• Kate Taylor

A Letter To My Children

To my children,

I want more for you.

I want a world where people acknowledge the differences in their skin color, the languages they speak, the texture of their hair, their religious beliefs, traditions, foods their families eat, etc. and choose to celebrate those differences rather than shy away from them. A world where instead of that one kid’s lunch being weird and smelly it’s new and intriguing. One where you notice something different between yourself and your friend, and choose to learn more about it. A world where people are treated equally, words are spoken kindly, and all people live peacefully amongst each other. A world driven by love, not fear. I want a world where people build each other up rather than tear each other down. Where we applaud each other for standing up for the things we believe in, and show respect even when we disagree. I want a world full of love for humanity.

Our nation is at a turning point. In it all, my mind keeps coming back to this world I want for you, and what I can do now to get us there. The justice we are fighting for now determines your future. The books we read together, movies we watch, and conversations we have around the dinner table today shape who you will become, and what you will hold in your heart.

What a responsibility.

As you grow, here are the things I hope to show you through my own actions.

Skin color does not define the person, but it does define history. Educate yourself on the past. Ignorance is not bliss.

Don’t hide in comfort. Acknowledge your flaws. Don’t let shame keep you silent. Shame can only survive in darkness. Address your flaws out loud. Bring them into the light.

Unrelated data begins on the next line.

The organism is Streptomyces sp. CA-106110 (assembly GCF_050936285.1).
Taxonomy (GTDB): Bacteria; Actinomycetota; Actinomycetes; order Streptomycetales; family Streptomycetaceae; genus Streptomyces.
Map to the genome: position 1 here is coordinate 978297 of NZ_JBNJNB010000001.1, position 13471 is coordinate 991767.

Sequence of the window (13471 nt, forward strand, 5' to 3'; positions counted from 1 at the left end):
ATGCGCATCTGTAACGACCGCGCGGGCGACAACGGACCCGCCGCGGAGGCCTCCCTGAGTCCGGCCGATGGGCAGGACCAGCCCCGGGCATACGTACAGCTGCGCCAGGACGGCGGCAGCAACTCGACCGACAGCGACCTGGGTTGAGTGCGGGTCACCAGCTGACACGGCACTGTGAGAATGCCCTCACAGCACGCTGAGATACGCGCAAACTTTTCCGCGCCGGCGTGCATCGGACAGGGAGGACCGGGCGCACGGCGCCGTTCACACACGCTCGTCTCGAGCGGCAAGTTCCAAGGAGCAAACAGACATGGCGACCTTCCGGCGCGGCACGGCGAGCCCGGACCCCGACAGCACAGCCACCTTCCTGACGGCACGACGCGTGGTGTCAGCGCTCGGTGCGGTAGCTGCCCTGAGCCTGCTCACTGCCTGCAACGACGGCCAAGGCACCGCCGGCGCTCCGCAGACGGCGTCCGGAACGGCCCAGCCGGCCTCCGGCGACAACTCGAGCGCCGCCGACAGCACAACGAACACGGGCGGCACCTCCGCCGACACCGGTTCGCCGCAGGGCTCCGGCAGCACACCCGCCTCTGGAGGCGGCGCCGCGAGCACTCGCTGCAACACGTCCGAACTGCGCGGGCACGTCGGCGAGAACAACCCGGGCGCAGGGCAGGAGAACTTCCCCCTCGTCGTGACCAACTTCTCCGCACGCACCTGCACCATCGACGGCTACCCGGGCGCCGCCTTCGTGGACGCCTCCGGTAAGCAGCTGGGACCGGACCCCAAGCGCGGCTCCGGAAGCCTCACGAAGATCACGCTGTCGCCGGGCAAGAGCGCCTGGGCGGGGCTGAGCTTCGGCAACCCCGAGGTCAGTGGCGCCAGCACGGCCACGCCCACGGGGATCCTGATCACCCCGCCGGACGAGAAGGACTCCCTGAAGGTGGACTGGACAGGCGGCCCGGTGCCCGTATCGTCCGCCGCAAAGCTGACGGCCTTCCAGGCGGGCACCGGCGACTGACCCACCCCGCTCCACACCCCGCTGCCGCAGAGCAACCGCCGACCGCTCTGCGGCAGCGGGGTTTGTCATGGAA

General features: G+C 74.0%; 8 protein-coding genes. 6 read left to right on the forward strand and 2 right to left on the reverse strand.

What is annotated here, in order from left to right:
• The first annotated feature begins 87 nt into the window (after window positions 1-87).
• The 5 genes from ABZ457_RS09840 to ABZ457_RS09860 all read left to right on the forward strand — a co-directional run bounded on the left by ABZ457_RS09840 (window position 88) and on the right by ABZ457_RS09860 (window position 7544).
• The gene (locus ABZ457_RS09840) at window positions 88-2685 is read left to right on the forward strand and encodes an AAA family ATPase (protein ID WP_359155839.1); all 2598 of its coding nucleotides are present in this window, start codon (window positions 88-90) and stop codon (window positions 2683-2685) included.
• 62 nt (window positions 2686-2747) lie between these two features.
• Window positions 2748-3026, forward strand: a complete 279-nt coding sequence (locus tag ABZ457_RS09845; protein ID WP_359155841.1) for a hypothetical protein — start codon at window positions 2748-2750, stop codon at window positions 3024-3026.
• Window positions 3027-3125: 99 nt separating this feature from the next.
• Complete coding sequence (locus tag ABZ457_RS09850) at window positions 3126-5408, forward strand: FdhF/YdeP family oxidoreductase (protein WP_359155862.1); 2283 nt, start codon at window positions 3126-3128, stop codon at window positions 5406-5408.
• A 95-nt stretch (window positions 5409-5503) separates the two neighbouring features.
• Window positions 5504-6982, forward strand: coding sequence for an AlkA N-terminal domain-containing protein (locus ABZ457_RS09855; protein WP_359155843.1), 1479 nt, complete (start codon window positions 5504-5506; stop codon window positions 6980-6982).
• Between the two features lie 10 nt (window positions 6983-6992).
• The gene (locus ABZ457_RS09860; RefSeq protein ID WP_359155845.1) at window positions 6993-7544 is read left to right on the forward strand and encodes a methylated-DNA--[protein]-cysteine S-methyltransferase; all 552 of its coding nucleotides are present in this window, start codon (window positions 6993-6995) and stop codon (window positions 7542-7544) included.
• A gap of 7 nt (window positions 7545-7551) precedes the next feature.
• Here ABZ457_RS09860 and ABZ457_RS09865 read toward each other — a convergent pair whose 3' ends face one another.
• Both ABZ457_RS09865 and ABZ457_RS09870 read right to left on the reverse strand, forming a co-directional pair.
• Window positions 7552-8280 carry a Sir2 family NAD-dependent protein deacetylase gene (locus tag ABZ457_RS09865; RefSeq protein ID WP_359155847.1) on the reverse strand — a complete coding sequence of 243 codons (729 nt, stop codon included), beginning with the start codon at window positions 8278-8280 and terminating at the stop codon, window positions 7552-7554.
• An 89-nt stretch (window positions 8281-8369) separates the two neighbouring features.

If you are actively working on yourself, you’re doing it right. Nobody expects you to be perfect in this moment. They expect you to put the work in. Keep pushing forward.

Support causes because they are important, not because they’re trendy. Realize that posting or hashtagging something is simply not enough. It’s just the start. Now it’s time for the real work.

Practice what you preach. If you say it, be prepared to back it up. Make a point of standing behind your convictions. Educate yourself, donate your money and time, make your voice heard for those who aren’t able to.

Do not seek recognition for your actions. If you need to be praised for doing something, check your intentions.

Don’t get defensive when someone calls out the bigger picture. The term “White Privilege” and the hashtag #blacklivesmatter are not digs at you personally, they are realities that need to be brought into the spotlight. They are calls to action. Nobody is saying you are actively trying to be racist. They are noting the privilege you were born into. Nobody is saying your life doesn’t matter. That was never a question.

Support each other. When your friend is upset about something, you stand behind them. You let them lean on you. People are tired. Let them lean on you.

Don’t be afraid to ask questions. If you let the fear of coming off as uneducated or politically incorrect keep you from learning, you will never grow. But don’t expect people of color to teach you. It is not their job to educate you. You have the means to find the answer. Do the work.

LISTEN. You don’t always have to have something to say. Sometimes your job is just to listen.

Do better than I have. Do better than my generation, and the generations ahead of mine. I am sorry we haven’t done better already.

Surround yourself with a diverse group of people that challenge you, hold you up, teach you, listen to you, and respect you...just as you do for them.

And most of all, show love and empathy. To everyone. Everywhere.

I want the very best for you. And that starts with me. I will do better.

Love you always,

(foster/bio) Mom

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